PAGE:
The Coleman 501 camp stove was a short-lived stove from 1962, which was recalled for safety reasons, and succeeded by the safer and more successful 502.
Before I talk too much about the 501 stove, I need to make clear that this stove was recalled by Coleman for good reasons, and if you want a stove for regular use, you should steer clear of this stove. If you’re not very familiar with stoves, and even if you are, don’t use it. This blog is written for historical information purposes only. Since Coleman designed, tested and sold this stove, it does work, but I’ll show some details of the stove and provide some reasons why it was recalled.
I acquired this 501 stove, made in May of 1962, a few months ago and it fired right up, however, since then it periodically failed to light, so I disassembled some of it for cleaning.
After removing the pot support and the circular-shaped generator, simply unscrew the flame diffuser.
I sprayed some carburetor cleaner through the generator and filled it with the same and let it soak for a while. I sprayed it again and it seemed clean enough to allow fuel to flow freely.
After reassembly, I added fuel, pumped it up and lit it . . . outdoors in a safe area. At first it seemed okay, but then I noticed flames coming from the compression fitting at the main on-off valve. I blew them out and had a shovel full of dirt ready to dump on the stove, just in case. Apparently, I didn’t get it seated correctly. Of course, doing this experiment made a (or THE) major design flaw obvious. Note the tank-generator-on-off valve arrangement. The fuel comes from the tank through a fuel flow adjustment valve (probably an F/A tube), then a fitting, then the generator, then another fitting, then . . . the on-off valve. Guess what cannot be done if you get a fuel leak prior to on-off valve and you have flames coming out of them? You guessed it, you can’t turn off the fuel flow. Ooops!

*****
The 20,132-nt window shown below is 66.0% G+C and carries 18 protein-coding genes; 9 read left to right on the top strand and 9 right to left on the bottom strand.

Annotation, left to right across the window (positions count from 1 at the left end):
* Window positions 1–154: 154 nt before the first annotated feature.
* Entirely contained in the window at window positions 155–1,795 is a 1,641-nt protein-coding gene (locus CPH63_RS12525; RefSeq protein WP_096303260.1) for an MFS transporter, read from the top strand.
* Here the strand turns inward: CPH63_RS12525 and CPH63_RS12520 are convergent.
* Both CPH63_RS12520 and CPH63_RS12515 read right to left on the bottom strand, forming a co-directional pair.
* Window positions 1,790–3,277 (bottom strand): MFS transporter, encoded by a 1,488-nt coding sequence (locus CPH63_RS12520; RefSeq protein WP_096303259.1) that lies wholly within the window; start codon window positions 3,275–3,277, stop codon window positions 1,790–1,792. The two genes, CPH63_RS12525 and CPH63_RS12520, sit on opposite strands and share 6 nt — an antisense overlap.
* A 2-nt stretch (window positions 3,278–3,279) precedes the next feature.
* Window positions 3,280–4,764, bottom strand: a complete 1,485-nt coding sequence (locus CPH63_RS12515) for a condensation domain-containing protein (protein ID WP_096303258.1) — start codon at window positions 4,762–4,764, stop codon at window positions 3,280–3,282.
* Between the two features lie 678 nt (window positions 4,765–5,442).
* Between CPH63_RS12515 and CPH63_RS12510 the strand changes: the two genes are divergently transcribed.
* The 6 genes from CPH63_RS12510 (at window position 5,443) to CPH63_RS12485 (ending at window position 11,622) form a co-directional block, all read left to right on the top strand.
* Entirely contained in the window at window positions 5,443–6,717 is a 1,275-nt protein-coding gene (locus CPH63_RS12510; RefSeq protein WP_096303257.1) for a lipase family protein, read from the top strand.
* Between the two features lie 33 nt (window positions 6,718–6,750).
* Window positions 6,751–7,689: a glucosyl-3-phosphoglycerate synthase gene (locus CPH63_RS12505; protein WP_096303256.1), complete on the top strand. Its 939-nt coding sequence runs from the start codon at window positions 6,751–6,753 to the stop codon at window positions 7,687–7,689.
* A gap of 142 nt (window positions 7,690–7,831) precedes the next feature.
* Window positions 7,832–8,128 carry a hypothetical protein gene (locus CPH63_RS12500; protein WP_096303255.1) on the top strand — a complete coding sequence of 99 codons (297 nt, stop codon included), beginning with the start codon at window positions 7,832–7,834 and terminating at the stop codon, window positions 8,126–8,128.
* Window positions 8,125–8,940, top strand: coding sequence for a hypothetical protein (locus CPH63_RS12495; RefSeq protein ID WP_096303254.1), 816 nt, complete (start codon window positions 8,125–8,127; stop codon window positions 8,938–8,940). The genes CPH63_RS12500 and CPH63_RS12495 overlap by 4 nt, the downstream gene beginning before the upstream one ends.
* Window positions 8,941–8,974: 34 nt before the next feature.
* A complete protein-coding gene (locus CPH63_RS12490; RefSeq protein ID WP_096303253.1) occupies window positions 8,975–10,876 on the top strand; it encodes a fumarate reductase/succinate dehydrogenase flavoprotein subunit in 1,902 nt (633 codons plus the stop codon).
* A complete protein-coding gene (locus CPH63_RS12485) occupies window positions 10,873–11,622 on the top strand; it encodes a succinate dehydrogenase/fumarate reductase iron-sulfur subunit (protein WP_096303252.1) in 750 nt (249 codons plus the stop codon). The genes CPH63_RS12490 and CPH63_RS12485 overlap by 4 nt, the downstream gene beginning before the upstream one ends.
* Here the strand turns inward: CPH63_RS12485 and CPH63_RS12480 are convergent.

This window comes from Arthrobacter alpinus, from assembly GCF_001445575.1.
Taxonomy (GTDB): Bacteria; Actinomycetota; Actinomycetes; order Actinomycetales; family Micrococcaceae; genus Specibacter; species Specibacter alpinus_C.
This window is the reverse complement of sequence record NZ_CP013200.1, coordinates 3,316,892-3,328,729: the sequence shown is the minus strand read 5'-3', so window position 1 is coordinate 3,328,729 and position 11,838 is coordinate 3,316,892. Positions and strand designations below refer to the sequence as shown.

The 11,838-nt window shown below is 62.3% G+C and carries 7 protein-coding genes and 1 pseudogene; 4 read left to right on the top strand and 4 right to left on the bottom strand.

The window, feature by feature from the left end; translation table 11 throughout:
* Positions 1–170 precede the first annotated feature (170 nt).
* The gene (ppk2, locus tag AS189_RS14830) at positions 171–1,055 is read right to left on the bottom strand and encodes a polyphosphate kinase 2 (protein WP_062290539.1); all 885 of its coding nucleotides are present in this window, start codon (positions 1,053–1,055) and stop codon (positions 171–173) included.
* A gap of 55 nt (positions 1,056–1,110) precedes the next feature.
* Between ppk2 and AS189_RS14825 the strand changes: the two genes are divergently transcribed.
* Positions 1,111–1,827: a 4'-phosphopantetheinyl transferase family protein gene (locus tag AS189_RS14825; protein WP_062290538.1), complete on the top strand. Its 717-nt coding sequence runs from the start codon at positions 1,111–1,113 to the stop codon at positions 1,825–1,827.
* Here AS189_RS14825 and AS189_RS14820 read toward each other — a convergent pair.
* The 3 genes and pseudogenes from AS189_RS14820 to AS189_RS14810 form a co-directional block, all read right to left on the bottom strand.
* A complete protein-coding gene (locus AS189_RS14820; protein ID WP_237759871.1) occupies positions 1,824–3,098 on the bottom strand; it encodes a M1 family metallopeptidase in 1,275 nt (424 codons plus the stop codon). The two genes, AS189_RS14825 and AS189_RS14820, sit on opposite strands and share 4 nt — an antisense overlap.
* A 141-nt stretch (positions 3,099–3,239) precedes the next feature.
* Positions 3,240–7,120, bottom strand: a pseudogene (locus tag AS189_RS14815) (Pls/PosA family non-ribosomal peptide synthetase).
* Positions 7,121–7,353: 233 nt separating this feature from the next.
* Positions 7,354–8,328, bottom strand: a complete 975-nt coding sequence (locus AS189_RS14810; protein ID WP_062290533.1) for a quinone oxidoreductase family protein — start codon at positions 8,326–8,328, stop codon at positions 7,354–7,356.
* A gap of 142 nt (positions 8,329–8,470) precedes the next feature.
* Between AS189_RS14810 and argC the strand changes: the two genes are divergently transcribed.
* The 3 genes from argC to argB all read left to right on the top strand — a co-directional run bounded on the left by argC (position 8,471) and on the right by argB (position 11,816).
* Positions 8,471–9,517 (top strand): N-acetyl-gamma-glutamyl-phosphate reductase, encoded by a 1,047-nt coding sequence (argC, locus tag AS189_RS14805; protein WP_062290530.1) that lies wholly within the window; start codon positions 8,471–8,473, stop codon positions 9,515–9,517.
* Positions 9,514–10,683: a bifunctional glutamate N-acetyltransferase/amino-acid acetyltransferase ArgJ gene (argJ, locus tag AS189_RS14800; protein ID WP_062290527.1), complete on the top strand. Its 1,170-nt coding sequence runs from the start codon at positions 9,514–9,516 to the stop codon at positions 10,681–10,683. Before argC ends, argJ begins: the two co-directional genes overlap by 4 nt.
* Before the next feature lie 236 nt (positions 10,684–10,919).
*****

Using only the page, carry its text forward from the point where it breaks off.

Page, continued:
The 502 stove fixed this and all models of stoves I’ve seen after this, and prior, have the on-off valve first.
Another issue I noted were the steel fittings on the generator (at first, I assumed they aluminum). They have cracks in them. So, I’m wondering if there is an even pressure around the flange on the generator itself. Brass may have been a better, but probably more expensive alternative So, I consider this flaw, number 2.
I needed to re-seat the generator several times before I could stop the leak, so it’s pretty touchy. The flat, squared mating surface in the valves are reminiscent of the fittings on the M1942 stove’s vaporizer/ stainless steel disk. Those can be difficult to reinstall correctly as well because, you really need to get the the two surfaces back to the original placement. Conical shaped mating surfaces, similar to those used in future designs might have made this work better (see the photos in my previous blog for the Coleman 400A stove). I consider this a minor flaw, though mostly just a bit of an annoyance. However, I could see that if the user decided to remove/reinstall the generator and just fired it up, it would scare them enough to never use it again, whether it leaked in the storage can, or when the stove was burning. A new replacement generator may not have had the issue, but I don’t have one.
Here’s a photo with the 501 and 502 stoves side-by-side, showing the valve assemblies.
When properly sealed, both stove’s burn nicely though the flame diffusers create a noticeably different flame pattern. Also the newer 502 uses the design similar to the two and three burner box stoves and future backpacking stoves.
I don’t plan to use this stove much, if at all, but I like the circular generator around the burner and the flame diffuser. The valve arrangement is a fatal flaw, unfortunately, and I cannot recommend using it.
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